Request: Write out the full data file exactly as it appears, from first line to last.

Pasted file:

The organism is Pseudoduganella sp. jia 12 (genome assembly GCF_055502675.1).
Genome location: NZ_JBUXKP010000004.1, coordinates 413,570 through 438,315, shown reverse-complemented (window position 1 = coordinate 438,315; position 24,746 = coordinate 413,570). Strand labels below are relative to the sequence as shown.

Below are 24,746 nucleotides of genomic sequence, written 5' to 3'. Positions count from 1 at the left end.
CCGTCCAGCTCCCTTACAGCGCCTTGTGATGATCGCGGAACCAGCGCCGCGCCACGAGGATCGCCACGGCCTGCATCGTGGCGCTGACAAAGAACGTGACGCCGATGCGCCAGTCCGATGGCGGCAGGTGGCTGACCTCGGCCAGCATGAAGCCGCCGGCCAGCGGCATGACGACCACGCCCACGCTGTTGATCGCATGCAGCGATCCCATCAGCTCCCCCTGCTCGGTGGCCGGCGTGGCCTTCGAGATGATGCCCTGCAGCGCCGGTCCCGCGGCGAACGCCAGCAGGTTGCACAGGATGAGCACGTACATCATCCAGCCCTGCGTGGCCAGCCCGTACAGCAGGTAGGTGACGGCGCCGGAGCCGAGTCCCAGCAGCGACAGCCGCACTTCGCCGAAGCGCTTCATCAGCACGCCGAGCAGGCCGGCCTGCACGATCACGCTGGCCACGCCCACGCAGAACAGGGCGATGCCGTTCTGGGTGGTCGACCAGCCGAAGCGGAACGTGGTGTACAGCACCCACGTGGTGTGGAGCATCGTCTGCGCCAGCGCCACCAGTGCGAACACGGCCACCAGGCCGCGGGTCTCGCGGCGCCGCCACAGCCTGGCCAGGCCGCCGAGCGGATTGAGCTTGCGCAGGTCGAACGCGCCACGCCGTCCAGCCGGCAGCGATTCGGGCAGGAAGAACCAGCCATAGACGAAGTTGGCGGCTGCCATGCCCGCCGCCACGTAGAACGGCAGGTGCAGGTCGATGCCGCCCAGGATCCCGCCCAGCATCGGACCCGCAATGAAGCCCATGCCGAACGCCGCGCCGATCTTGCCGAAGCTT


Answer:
The organism is Pseudoduganella sp. jia 12 (genome assembly GCF_055502675.1).
Genome location: NZ_JBUXKP010000004.1, coordinates 413,570 through 438,315, shown reverse-complemented (window position 1 = coordinate 438,315; position 24,746 = coordinate 413,570). Strand labels below are relative to the sequence as shown.

Below are 24,746 nucleotides of genomic sequence, written 5' to 3'. Positions count from 1 at the left end.
CCGTCCAGCTCCCTTACAGCGCCTTGTGATGATCGCGGAACCAGCGCCGCGCCACGAGGATCGCCACGGCCTGCATCGTGGCGCTGACAAAGAACGTGACGCCGATGCGCCAGTCCGATGGCGGCAGGTGGCTGACCTCGGCCAGCATGAAGCCGCCGGCCAGCGGCATGACGACCACGCCCACGCTGTTGATCGCATGCAGCGATCCCATCAGCTCCCCCTGCTCGGTGGCCGGCGTGGCCTTCGAGATGATGCCCTGCAGCGCCGGTCCCGCGGCGAACGCCAGCAGGTTGCACAGGATGAGCACGTACATCATCCAGCCCTGCGTGGCCAGCCCGTACAGCAGGTAGGTGACGGCGCCGGAGCCGAGTCCCAGCAGCGACAGCCGCACTTCGCCGAAGCGCTTCATCAGCACGCCGAGCAGGCCGGCCTGCACGATCACGCTGGCCACGCCCACGCAGAACAGGGCGATGCCGTTCTGGGTGGTCGACCAGCCGAAGCGGAACGTGGTGTACAGCACCCACGTGGTGTGGAGCATCGTCTGCGCCAGCGCCACCAGTGCGAACACGGCCACCAGGCCGCGGGTCTCGCGGCGCCGCCACAGCCTGGCCAGGCCGCCGAGCGGATTGAGCTTGCGCAGGTCGAACGCGCCACGCCGTCCAGCCGGCAGCGATTCGGGCAGGAAGAACCAGCCATAGACGAAGTTGGCGGCTGCCATGCCCGCCGCCACGTAGAACGGCAGGTGCAGGTCGATGCCGCCCAGGATCCCGCCCAGCATCGGACCCGCAATGAAGCCCATGCCGAACGCCGCGCCGATCTTGCCGAAGCTT